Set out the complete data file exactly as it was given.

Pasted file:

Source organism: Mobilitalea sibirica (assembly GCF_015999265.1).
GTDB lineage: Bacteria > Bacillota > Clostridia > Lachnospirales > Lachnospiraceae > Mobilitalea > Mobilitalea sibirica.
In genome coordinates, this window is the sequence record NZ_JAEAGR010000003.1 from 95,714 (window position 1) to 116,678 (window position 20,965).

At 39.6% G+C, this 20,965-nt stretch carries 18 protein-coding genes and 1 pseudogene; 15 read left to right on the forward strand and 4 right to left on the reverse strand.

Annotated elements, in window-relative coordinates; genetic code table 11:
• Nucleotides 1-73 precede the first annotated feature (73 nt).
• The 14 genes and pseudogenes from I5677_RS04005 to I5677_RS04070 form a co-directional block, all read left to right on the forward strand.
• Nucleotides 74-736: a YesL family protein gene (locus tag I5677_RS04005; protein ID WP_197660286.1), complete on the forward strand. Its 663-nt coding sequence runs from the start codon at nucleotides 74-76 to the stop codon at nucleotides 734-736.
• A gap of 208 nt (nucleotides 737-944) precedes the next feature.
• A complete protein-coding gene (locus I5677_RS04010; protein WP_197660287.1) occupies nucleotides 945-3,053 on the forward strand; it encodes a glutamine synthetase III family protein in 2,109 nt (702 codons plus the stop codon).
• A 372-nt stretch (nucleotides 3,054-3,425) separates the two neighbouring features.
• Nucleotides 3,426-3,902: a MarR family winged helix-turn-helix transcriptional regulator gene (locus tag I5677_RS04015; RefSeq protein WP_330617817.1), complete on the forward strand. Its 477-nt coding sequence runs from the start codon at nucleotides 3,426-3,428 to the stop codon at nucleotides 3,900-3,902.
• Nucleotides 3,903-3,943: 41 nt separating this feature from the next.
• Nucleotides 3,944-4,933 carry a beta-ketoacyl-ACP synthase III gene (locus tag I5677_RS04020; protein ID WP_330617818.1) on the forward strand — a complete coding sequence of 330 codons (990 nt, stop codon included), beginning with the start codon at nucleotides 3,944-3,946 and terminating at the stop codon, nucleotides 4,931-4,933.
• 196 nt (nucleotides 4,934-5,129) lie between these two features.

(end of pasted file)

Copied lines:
Source organism: Mobilitalea sibirica (assembly GCF_015999265.1).
GTDB lineage: Bacteria > Bacillota > Clostridia > Lachnospirales > Lachnospiraceae > Mobilitalea > Mobilitalea sibirica.
In genome coordinates, this window is the sequence record NZ_JAEAGR010000003.1 from 95,714 (window position 1) to 116,678 (window position 20,965).

At 39.6% G+C, this 20,965-nt stretch carries 18 protein-coding genes and 1 pseudogene; 15 read left to right on the forward strand and 4 right to left on the reverse strand.

Annotated elements, in window-relative coordinates; genetic code table 11:
• Nucleotides 1-73 precede the first annotated feature (73 nt).
• The 14 genes and pseudogenes from I5677_RS04005 to I5677_RS04070 form a co-directional block, all read left to right on the forward strand.
• Nucleotides 74-736: a YesL family protein gene (locus tag I5677_RS04005; protein ID WP_197660286.1), complete on the forward strand. Its 663-nt coding sequence runs from the start codon at nucleotides 74-76 to the stop codon at nucleotides 734-736.
• A gap of 208 nt (nucleotides 737-944) precedes the next feature.
• A complete protein-coding gene (locus I5677_RS04010; protein WP_197660287.1) occupies nucleotides 945-3,053 on the forward strand; it encodes a glutamine synthetase III family protein in 2,109 nt (702 codons plus the stop codon).
• A 372-nt stretch (nucleotides 3,054-3,425) separates the two neighbouring features.
• Nucleotides 3,426-3,902: a MarR family winged helix-turn-helix transcriptional regulator gene (locus tag I5677_RS04015; RefSeq protein WP_330617817.1), complete on the forward strand. Its 477-nt coding sequence runs from the start codon at nucleotides 3,426-3,428 to the stop codon at nucleotides 3,900-3,902.
• Nucleotides 3,903-3,943: 41 nt separating this feature from the next.
• Nucleotides 3,944-4,933 carry a beta-ketoacyl-ACP synthase III gene (locus tag I5677_RS04020; protein ID WP_330617818.1) on the forward strand — a complete coding sequence of 330 codons (990 nt, stop codon included), beginning with the start codon at nucleotides 3,944-3,946 and terminating at the stop codon, nucleotides 4,931-4,933.
• 196 nt (nucleotides 4,934-5,129) lie between these two features.